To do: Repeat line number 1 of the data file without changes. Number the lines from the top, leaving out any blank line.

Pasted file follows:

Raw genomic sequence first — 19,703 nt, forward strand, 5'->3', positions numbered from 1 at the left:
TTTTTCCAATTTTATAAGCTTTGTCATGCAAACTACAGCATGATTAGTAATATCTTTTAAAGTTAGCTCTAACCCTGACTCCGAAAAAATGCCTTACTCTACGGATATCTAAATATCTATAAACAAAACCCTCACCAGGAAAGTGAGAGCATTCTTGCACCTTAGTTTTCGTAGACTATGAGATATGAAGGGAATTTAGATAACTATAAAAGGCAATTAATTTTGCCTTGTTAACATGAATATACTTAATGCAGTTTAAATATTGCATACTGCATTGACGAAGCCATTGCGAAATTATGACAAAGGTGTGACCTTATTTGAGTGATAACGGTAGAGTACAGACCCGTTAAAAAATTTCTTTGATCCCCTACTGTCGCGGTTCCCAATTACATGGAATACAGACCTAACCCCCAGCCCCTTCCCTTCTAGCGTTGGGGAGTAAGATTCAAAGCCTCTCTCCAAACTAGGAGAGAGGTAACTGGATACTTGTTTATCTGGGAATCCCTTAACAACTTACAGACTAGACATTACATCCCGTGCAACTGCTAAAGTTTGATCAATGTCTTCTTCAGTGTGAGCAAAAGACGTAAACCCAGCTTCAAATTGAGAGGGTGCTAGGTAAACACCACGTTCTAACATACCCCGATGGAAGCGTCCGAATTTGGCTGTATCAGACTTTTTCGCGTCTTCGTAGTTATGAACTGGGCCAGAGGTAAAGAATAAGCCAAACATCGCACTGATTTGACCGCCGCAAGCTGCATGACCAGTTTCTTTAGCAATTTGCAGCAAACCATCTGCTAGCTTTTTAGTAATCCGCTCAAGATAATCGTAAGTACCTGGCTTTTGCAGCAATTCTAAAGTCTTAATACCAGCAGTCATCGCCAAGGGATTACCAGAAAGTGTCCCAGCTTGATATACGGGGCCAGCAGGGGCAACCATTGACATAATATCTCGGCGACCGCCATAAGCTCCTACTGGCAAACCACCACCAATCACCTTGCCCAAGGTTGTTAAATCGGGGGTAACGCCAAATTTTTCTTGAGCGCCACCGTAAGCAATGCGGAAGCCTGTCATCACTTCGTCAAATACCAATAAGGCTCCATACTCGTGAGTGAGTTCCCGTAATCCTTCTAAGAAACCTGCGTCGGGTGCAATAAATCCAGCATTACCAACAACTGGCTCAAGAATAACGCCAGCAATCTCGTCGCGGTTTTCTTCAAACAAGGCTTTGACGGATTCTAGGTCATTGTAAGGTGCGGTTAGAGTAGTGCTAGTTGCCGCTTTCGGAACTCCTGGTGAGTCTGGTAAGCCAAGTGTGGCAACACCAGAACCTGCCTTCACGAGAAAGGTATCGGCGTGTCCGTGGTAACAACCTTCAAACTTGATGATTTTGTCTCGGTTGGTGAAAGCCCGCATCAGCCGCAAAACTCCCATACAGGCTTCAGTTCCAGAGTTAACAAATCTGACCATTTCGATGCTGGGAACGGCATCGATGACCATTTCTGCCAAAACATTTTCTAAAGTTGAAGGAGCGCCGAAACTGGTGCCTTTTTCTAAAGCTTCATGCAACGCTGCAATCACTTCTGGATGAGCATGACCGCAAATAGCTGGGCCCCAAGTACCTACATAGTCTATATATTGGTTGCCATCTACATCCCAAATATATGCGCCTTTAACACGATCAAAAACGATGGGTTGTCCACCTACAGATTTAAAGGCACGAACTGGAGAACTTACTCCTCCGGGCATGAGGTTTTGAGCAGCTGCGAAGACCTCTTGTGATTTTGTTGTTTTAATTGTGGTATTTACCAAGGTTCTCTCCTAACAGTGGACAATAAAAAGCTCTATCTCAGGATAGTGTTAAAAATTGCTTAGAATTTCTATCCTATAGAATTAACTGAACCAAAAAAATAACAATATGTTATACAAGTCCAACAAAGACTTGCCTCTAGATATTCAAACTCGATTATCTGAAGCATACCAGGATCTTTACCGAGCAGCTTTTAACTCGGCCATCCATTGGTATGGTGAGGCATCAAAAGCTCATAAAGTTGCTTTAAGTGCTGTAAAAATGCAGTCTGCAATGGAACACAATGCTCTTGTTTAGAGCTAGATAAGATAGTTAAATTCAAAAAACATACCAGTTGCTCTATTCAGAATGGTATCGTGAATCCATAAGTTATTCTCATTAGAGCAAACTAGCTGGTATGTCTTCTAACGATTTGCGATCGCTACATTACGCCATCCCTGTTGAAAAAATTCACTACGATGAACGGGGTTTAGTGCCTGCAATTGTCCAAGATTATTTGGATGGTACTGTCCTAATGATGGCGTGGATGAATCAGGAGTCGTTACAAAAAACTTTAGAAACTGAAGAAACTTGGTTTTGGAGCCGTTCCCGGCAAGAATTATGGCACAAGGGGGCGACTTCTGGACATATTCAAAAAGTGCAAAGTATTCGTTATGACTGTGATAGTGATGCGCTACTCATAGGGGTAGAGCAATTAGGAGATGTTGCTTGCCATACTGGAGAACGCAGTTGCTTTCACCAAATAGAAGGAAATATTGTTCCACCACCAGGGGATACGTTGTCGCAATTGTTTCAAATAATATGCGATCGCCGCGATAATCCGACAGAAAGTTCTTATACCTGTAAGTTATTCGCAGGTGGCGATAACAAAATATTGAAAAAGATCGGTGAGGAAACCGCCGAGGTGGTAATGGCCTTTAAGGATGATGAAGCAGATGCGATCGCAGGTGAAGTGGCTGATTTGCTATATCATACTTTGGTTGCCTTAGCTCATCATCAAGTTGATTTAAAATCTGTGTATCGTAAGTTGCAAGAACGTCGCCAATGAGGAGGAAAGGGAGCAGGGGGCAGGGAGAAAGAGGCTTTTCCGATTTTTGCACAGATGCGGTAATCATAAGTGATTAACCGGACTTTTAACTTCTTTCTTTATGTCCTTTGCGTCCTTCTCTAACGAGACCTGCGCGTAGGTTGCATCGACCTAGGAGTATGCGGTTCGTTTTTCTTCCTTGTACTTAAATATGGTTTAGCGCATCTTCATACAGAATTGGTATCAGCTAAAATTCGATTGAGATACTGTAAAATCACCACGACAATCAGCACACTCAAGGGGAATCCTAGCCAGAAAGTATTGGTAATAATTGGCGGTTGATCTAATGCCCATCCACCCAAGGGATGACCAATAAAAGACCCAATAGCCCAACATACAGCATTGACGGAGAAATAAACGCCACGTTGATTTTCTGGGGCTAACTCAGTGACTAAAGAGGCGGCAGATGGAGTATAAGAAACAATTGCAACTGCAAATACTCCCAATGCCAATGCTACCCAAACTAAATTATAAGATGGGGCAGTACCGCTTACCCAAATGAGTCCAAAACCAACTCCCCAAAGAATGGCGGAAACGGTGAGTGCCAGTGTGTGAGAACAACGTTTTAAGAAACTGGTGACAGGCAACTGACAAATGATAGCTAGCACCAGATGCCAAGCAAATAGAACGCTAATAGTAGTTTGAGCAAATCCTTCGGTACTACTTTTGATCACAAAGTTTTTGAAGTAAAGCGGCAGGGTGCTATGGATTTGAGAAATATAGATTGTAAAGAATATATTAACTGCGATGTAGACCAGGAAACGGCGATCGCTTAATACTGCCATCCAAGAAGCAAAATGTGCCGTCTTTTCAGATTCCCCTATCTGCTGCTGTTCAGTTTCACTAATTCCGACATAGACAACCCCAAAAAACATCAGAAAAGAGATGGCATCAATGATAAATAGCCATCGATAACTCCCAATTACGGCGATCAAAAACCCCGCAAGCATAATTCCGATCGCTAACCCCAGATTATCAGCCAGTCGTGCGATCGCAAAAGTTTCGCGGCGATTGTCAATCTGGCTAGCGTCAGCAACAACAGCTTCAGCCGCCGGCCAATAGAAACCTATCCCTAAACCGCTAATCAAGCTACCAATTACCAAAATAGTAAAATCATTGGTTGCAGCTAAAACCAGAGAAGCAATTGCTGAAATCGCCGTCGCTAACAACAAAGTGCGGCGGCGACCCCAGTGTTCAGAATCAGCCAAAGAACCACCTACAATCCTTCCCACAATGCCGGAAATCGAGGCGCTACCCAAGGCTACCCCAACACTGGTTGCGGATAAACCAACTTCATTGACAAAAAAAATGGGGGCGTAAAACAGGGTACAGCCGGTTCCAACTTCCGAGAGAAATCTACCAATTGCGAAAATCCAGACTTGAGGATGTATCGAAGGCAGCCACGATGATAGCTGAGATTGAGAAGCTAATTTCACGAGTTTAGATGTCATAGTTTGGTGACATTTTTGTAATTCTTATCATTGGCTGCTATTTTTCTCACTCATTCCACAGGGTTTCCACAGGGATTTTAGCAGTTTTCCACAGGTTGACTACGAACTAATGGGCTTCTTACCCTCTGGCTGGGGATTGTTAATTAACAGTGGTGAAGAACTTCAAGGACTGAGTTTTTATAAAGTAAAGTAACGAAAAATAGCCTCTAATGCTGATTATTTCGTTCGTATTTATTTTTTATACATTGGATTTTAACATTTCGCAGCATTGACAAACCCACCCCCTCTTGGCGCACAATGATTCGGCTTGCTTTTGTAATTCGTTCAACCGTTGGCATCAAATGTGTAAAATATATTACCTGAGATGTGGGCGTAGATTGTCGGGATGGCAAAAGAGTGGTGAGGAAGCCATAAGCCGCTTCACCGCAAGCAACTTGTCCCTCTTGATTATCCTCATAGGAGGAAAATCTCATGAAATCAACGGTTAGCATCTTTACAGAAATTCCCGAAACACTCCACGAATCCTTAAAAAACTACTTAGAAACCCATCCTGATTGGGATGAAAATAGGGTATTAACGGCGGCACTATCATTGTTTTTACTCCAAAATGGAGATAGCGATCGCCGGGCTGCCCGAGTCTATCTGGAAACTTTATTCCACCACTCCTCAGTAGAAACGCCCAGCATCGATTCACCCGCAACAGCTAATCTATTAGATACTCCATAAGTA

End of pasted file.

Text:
Raw genomic sequence first — 19,703 nt, forward strand, 5'->3', positions numbered from 1 at the left: